| AP Gallery
Connecticut coach Jim Calhoun joked last week that he still didn't know all his players' names, much less how good they're going to be.
After knocking out a heavyweight in a championship-caliber bout, he - and everyone else, for that matter - should know these young Huskies are for real.
Trading blows in the first half and big shots in the second, Connecticut solidified its return to elite-program status by knocking off No. 2 Michigan State 70-67 in a physical Maui Invitational semifinal on Tuesday.
"We just showed the world we can play," said UConn's Kemba Walker, who scored 30 points and hit a key jumper with less than a minute left.
Boy, did they.
Coming off a disappointing 2009-10 season, Connecticut (4-0) was looking for a prestige-building win.
The Huskies got it, fighting the mighty Spartans every inch every minute, refusing to be pushed around by a team projected to be a national title contender.
Walker had another big scoring night and hit the biggest shot, a fallaway jumper with 52 seconds left. Alex Oriakhi dominated inside for 15 points and 17 rebounds. UConn was good defensively, too, holding one of the nation's best teams to 40 percent shooting.
The Huskies made it interesting by missing five free throws in the final 1:11, but survived Draymond Green's midcourt heave at the buzzer to head into the championship game against No. 8 Kentucky or No. 13 Washington.
"This is an absolute tremendous team win," Calhoun said.
Michigan State (3-1) had three chances to tie in the final 20 seconds, but Green missed two free throws, Kalin Lucas threw a pass to no one on a miscommunication with Durrell Summers and Green was just short on his desperation shot.
The Spartans had more chances than that throughout the game, but struggled to get good looks against UConn's long-and-athletic defense and had some key turnovers late, including two after players fell on slippery spots near midcourt.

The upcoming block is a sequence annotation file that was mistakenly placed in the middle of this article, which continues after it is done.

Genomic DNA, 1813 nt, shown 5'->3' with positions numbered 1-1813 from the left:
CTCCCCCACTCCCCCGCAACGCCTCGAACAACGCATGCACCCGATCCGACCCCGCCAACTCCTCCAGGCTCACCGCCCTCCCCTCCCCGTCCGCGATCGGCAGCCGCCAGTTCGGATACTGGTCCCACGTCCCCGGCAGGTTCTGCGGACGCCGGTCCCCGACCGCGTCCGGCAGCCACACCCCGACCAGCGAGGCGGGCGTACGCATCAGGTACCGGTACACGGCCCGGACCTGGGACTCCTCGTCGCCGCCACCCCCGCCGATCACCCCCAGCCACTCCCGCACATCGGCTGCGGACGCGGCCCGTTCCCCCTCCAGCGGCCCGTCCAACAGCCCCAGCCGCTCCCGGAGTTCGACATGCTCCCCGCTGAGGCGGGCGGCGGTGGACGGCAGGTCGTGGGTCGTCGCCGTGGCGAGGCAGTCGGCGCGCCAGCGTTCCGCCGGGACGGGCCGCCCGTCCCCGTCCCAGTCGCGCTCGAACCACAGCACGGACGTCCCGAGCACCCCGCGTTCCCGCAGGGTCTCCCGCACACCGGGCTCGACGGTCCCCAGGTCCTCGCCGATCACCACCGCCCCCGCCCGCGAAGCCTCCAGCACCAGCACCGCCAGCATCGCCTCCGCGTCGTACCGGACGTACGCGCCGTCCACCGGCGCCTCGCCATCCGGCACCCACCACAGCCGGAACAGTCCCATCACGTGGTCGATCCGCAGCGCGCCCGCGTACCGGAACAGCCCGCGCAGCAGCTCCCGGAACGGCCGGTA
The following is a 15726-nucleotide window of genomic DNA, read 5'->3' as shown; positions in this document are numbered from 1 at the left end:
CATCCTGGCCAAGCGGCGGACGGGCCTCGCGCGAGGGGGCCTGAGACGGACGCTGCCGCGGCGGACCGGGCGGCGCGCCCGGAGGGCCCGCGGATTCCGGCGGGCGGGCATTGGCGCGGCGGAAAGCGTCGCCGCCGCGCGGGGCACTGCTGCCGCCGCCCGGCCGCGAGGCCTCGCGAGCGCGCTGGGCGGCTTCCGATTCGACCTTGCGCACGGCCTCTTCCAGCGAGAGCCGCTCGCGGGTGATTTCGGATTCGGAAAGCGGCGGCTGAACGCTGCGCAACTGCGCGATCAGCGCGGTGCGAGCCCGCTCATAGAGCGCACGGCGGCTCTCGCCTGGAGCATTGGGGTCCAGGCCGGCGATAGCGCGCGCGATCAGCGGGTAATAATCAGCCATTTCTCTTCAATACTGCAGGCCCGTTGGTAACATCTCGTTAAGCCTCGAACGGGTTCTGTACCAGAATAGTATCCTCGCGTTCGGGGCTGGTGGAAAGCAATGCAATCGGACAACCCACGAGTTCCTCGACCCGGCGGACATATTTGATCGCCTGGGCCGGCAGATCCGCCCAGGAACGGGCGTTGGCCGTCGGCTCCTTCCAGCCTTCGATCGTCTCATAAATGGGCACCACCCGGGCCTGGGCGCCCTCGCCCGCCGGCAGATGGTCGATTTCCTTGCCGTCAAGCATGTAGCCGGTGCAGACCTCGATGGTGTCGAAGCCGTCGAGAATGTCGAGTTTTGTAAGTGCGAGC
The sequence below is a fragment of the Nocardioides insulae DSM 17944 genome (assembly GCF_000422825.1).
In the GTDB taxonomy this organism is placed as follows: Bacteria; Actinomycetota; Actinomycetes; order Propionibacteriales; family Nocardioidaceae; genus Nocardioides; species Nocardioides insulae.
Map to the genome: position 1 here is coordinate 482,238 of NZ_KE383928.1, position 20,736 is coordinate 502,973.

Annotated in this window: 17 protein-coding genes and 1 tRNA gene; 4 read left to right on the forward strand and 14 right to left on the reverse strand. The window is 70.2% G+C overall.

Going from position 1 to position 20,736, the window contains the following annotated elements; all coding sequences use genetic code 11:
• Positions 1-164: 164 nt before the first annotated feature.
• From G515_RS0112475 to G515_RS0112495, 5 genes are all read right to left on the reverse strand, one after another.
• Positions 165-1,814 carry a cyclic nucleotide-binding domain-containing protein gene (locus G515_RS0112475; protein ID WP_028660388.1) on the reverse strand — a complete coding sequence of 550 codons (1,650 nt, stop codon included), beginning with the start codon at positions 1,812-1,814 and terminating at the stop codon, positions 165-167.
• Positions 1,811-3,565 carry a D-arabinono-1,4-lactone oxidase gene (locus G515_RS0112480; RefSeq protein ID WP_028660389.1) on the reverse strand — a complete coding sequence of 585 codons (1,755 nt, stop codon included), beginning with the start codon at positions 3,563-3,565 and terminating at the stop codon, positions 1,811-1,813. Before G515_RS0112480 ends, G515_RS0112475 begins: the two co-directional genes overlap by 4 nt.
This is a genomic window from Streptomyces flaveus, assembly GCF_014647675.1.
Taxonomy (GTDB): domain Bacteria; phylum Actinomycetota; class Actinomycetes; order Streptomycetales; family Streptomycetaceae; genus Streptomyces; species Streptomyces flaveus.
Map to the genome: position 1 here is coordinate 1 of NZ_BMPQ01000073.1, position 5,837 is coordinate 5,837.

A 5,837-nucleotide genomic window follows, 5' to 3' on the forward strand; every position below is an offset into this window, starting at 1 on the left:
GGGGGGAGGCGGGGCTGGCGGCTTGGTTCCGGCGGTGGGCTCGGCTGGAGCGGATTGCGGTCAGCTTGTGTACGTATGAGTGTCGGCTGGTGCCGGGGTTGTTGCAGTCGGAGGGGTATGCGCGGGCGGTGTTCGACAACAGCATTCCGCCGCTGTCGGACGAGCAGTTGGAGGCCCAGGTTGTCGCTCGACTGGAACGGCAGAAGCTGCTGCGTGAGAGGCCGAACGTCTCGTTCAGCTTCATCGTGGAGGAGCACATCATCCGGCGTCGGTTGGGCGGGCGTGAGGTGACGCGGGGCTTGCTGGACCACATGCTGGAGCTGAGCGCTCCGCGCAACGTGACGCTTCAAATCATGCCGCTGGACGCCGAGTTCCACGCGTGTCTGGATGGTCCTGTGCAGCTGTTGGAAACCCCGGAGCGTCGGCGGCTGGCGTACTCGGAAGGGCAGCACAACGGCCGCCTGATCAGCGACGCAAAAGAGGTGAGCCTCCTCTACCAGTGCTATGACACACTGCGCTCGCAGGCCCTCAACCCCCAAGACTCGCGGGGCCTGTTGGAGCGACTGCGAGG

"I'm very disappointed with the way we finished," Michigan State coach Tom Izzo said. "We had some things that just didn't work out way."
Green was at his do-it-all best most of the game, finishing with 22 points, 12 rebounds, five assists and three blocked shots. He kept Michigan State in it with his offensive rebounding in the second half, but was kicking himself for missing those two free throws with 20 seconds left.
"Basically it falls on my shoulders," Green said.
Michigan State opened the tournament by escaping Chaminade's upset list, using a big second-half run to pull out a take-a-deep-breath 82-74 win over a Division II team that had one of the biggest upsets in college basketball history 19 years ago.
Connecticut had a quality win in its Maui opener, getting 29 second-half points from Walker to pull out a four-point win over up-and-coming Wichita State by four.
Even with the Huskies in rebuilding mode, this was a big early season matchup, physical, powerhouse teams from power conferences meeting in paradise.
The atmosphere, quiet in the day's first two games, was juiced for the first semifinal, fans from each team separated by a set of stairs chanting and screaming with every twist, making the high school-sized Lahaina Civic Center feel like an NCAA tournament game.
They got to see the kind of gritty, back-bending defensive game you'd expect from teams in the Big East and Big Ten, too; super athletic players knocking each other to the floor and piling on like offensive lineman for loose balls.
Walker took one of the hardest shots, flying into the photographers behind the basket on a driving layup in the first half. He's used to that kind of contact in the Big East, though, and returned minutes later to knock down a step-back 3-pointer at the shot-clock buzzer, ending up with 14 points by halftime.
The opening 20 minutes of the game was all about the counterpunch; nine ties and four lead changes, neither team able to make a run.
It ended, fittingly, tied at 34-all after UConn's Shabazz Napier dropped in a long 3-pointer at the buzzer, setting up the final, tension-building flurry that the Huskies pulled out.
"I thought it was an NCAA tournament game or a Big East tournament game - it was that caliber of a game," Calhoun said.
Keep it up and they'll get to experience it again.